×
ADVERTISEMENT
ADVERTISEMENT
ADVERTISEMENT

T20 World Cup: US becomes first team to be penalised under stop-clock rule

US’ inability to internalise a rule set by ICC to quicken the game allowed India to gain five penalty runs when the chasers were struggling to get them.
Last Updated : 13 June 2024, 17:07 IST

Follow Us :

Comments

New York: Things were getting tenser than anticipated at the Nassau County stadium post-noon on a sunny Wednesday.

India were playing against the United States of America for the first time, and they were now in need of 35 runs from 30 balls in pursuit of 111. They had the wickets but they were running out of overs.  

Typically, in this format, anyone with even marginal cricket knowledge would say the team chasing will get there comfortably. On this wicket, though, you have to suspend what you know and accept what comes your way.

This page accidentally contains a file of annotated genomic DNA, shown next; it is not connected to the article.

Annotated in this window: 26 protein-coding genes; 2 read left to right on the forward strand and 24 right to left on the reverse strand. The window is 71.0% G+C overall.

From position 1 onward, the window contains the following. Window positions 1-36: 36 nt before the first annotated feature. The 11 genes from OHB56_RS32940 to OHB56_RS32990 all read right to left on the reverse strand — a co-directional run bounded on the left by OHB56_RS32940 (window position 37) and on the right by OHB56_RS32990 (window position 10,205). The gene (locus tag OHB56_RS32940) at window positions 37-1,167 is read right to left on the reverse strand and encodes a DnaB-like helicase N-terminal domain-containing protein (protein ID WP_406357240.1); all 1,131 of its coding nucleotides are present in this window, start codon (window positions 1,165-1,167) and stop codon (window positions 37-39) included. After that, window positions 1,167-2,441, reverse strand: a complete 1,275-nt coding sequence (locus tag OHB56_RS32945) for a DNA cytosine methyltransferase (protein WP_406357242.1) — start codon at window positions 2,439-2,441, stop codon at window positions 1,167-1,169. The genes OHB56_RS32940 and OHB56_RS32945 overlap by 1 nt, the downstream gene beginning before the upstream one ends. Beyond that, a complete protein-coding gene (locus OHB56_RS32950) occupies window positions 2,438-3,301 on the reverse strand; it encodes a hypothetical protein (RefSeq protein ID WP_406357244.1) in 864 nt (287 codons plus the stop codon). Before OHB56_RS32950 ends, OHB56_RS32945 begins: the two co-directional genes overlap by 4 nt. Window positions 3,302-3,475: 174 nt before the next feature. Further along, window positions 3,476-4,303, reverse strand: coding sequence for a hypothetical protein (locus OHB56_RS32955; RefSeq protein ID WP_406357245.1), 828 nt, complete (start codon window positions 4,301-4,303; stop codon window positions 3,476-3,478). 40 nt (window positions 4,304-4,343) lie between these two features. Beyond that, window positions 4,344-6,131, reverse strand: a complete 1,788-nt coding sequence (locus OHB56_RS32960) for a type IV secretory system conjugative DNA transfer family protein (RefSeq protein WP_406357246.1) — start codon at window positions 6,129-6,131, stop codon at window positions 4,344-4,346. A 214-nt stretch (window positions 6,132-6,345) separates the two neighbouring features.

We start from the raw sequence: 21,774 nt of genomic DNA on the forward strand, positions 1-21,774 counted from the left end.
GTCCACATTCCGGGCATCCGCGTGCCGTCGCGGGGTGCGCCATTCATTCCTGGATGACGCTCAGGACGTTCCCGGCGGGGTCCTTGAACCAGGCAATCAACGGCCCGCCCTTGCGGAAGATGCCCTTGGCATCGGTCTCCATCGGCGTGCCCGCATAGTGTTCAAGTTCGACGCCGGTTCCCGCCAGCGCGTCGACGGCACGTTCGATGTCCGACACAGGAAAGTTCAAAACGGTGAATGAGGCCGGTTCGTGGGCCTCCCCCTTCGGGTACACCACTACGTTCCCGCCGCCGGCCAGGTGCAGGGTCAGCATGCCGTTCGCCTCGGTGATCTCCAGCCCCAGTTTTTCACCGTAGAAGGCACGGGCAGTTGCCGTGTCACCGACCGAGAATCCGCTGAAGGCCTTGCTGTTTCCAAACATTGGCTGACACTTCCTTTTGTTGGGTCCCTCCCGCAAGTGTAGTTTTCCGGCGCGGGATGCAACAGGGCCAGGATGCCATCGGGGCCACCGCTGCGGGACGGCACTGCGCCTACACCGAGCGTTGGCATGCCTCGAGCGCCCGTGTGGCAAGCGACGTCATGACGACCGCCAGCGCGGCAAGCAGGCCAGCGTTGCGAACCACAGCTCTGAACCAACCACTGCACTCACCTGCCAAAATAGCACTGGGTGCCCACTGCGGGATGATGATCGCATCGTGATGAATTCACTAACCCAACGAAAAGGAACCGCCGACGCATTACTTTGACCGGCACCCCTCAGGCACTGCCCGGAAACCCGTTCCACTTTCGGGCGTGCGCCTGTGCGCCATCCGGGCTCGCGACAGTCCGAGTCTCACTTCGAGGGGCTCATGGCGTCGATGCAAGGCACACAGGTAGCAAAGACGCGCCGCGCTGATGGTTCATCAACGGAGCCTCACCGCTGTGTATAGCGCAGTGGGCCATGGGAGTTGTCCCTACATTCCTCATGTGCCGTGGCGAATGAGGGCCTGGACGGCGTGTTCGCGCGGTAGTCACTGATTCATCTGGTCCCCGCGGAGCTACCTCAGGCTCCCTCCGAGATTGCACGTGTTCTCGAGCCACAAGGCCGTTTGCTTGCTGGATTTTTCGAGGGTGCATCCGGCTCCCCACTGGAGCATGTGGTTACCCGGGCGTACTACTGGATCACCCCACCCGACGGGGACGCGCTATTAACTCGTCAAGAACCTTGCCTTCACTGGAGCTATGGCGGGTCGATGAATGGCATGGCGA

The pitch wasn’t getting any easier and the bowling wasn’t going to go bad suddenly, but the US’ inability to internalise a rule set by the International Cricket Council to quicken the game allowed India to gain five penalty runs when the chasers were struggling to get them. 

“Suddenly, I saw they had reduced five runs. I was wondering what that’s about because they don’t inform us (the batting side),” said Shivam Dube after the match.

Under clause 41.9 of the revised men’s ODI and T20I playing conditions, which deals with provisions against time wasting by the fielding side (it can’t take more than a minute between overs), the stop clock has been added under sub-clause 41.9.4. The clock debuted on a trial basis during men’s ODIs and T20Is from December 2023 and was mandated for all white-ball matches since the T20 World Cup.

The umpires had warned the US skipper, Aaron Jones, twice for violating the stop-clock rule but after the third instance of the offence, the umpire called for the five penalty runs.

ADVERTISEMENT
Published 13 June 2024, 17:07 IST

Follow us on :

Follow Us

ADVERTISEMENT
ADVERTISEMENT